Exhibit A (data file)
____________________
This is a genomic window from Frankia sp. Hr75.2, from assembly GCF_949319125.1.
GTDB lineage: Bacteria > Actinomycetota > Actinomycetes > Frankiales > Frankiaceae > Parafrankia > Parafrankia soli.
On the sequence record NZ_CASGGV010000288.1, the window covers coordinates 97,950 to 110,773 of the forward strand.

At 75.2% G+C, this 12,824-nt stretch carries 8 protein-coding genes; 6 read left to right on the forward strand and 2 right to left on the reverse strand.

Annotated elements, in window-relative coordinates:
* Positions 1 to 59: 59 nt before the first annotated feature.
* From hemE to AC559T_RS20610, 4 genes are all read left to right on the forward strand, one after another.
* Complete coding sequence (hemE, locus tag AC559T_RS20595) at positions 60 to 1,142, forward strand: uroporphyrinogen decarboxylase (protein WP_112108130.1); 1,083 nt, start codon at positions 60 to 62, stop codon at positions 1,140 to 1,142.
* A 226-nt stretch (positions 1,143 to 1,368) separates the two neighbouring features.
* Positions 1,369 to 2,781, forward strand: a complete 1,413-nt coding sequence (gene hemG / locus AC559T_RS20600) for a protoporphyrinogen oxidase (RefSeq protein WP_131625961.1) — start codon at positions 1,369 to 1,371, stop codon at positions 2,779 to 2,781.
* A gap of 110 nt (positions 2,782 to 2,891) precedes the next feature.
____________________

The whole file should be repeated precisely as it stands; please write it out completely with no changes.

This is a genomic window from Frankia sp. Hr75.2, from assembly GCF_949319125.1.
GTDB lineage: Bacteria > Actinomycetota > Actinomycetes > Frankiales > Frankiaceae > Parafrankia > Parafrankia soli.
On the sequence record NZ_CASGGV010000288.1, the window covers coordinates 97,950 to 110,773 of the forward strand.

At 75.2% G+C, this 12,824-nt stretch carries 8 protein-coding genes; 6 read left to right on the forward strand and 2 right to left on the reverse strand.

Annotated elements, in window-relative coordinates:
* Positions 1 to 59: 59 nt before the first annotated feature.
* From hemE to AC559T_RS20610, 4 genes are all read left to right on the forward strand, one after another.
* Complete coding sequence (hemE, locus tag AC559T_RS20595) at positions 60 to 1,142, forward strand: uroporphyrinogen decarboxylase (protein WP_112108130.1); 1,083 nt, start codon at positions 60 to 62, stop codon at positions 1,140 to 1,142.
* A 226-nt stretch (positions 1,143 to 1,368) separates the two neighbouring features.
* Positions 1,369 to 2,781, forward strand: a complete 1,413-nt coding sequence (gene hemG / locus AC559T_RS20600) for a protoporphyrinogen oxidase (RefSeq protein WP_131625961.1) — start codon at positions 1,369 to 1,371, stop codon at positions 2,779 to 2,781.
* A gap of 110 nt (positions 2,782 to 2,891) precedes the next feature.